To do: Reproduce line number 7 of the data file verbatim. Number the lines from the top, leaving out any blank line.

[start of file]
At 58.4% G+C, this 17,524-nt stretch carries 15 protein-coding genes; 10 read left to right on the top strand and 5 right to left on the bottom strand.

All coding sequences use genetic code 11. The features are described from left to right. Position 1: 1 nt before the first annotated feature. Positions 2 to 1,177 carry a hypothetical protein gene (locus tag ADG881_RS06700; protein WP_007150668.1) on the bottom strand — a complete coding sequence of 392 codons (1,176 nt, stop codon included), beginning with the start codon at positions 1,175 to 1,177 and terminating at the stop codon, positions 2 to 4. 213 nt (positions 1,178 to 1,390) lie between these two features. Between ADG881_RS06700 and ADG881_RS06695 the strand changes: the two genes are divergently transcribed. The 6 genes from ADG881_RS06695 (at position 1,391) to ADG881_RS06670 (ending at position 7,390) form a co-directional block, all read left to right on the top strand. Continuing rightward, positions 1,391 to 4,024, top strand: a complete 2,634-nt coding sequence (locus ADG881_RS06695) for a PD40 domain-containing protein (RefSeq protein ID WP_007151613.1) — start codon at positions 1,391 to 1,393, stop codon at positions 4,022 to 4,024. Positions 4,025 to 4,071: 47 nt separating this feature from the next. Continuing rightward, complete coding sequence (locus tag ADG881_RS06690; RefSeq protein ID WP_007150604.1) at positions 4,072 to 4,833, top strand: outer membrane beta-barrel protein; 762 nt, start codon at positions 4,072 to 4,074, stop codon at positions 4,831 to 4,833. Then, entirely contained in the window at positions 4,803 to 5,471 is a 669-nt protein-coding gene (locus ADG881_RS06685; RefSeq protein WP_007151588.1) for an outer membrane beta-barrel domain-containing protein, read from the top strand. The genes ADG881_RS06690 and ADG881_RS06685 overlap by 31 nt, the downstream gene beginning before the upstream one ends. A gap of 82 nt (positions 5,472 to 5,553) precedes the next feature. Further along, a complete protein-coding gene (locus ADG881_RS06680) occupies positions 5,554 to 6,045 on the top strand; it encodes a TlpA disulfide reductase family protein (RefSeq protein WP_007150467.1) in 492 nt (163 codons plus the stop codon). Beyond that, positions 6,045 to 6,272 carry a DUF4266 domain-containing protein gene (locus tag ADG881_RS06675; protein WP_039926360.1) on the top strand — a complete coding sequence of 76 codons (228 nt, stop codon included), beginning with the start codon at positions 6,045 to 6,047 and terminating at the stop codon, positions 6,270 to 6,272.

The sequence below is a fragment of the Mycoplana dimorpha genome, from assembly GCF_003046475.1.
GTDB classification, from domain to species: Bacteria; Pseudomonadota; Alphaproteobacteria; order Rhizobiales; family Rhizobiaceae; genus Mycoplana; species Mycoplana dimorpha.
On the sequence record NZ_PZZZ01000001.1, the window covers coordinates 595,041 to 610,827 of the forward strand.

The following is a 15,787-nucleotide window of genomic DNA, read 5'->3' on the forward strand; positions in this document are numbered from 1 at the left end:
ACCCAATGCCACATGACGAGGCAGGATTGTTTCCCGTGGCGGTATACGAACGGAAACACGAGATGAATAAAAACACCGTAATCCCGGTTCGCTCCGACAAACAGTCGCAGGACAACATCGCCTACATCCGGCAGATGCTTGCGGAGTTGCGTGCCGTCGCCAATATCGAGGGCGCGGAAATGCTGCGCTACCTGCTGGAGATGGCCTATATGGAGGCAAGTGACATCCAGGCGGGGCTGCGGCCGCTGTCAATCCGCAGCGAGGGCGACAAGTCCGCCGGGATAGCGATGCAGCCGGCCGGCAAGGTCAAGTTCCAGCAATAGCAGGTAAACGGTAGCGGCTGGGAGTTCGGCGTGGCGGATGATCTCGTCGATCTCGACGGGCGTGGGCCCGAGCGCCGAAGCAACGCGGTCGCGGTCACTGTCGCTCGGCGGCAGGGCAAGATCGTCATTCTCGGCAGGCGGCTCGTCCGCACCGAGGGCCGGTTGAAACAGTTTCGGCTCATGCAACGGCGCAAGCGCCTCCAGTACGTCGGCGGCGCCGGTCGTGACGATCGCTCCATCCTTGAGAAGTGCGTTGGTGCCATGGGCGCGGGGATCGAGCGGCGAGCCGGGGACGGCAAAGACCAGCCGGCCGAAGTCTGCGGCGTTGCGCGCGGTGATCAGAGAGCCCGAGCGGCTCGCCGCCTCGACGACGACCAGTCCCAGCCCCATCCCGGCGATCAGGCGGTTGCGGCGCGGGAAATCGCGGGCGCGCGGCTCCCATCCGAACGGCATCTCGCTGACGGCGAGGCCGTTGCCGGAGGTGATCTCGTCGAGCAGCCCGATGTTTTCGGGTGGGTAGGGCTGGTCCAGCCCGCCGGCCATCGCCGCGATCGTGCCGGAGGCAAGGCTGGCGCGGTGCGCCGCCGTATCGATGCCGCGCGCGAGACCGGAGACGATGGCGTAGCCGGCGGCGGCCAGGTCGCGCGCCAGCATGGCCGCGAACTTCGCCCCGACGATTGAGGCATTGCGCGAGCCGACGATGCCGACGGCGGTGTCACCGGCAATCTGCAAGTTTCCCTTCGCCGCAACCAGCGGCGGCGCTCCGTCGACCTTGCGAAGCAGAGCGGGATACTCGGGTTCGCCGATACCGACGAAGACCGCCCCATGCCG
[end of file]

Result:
ACCCAATGCCACATGACGAGGCAGGATTGTTTCCCGTGGCGGTATACGAACGGAAACACGAGATGAATAAAAACACCGTAATCCCGGTTCGCTCCGACAAACAGTCGCAGGACAACATCGCCTACATCCGGCAGATGCTTGCGGAGTTGCGTGCCGTCGCCAATATCGAGGGCGCGGAAATGCTGCGCTACCTGCTGGAGATGGCCTATATGGAGGCAAGTGACATCCAGGCGGGGCTGCGGCCGCTGTCAATCCGCAGCGAGGGCGACAAGTCCGCCGGGATAGCGATGCAGCCGGCCGGCAAGGTCAAGTTCCAGCAATAGCAGGTAAACGGTAGCGGCTGGGAGTTCGGCGTGGCGGATGATCTCGTCGATCTCGACGGGCGTGGGCCCGAGCGCCGAAGCAACGCGGTCGCGGTCACTGTCGCTCGGCGGCAGGGCAAGATCGTCATTCTCGGCAGGCGGCTCGTCCGCACCGAGGGCCGGTTGAAACAGTTTCGGCTCATGCAACGGCGCAAGCGCCTCCAGTACGTCGGCGGCGCCGGTCGTGACGATCGCTCCATCCTTGAGAAGTGCGTTGGTGCCATGGGCGCGGGGATCGAGCGGCGAGCCGGGGACGGCAAAGACCAGCCGGCCGAAGTCTGCGGCGTTGCGCGCGGTGATCAGAGAGCCCGAGCGGCTCGCCGCCTCGACGACGACCAGTCCCAGCCCCATCCCGGCGATCAGGCGGTTGCGGCGCGGGAAATCGCGGGCGCGCGGCTCCCATCCGAACGGCATCTCGCTGACGGCGAGGCCGTTGCCGGAGGTGATCTCGTCGAGCAGCCCGATGTTTTCGGGTGGGTAGGGCTGGTCCAGCCCGCCGGCCATCGCCGCGATCGTGCCGGAGGCAAGGCTGGCGCGGTGCGCCGCCGTATCGATGCCGCGCGCGAGACCGGAGACGATGGCGTAGCCGGCGGCGGCCAGGTCGCGCGCCAGCATGGCCGCGAACTTCGCCCCGACGATTGAGGCATTGCGCGAGCCGACGATGCCGACGGCGGTGTCACCGGCAATCTGCAAGTTTCCCTTCGCCGCAACCAGCGGCGGCGCTCCGTCGACCTTGCGAAGCAGAGCGGGATACTCGGGTTCGCCGATACCGACGAAGACCGCCCCATGCCG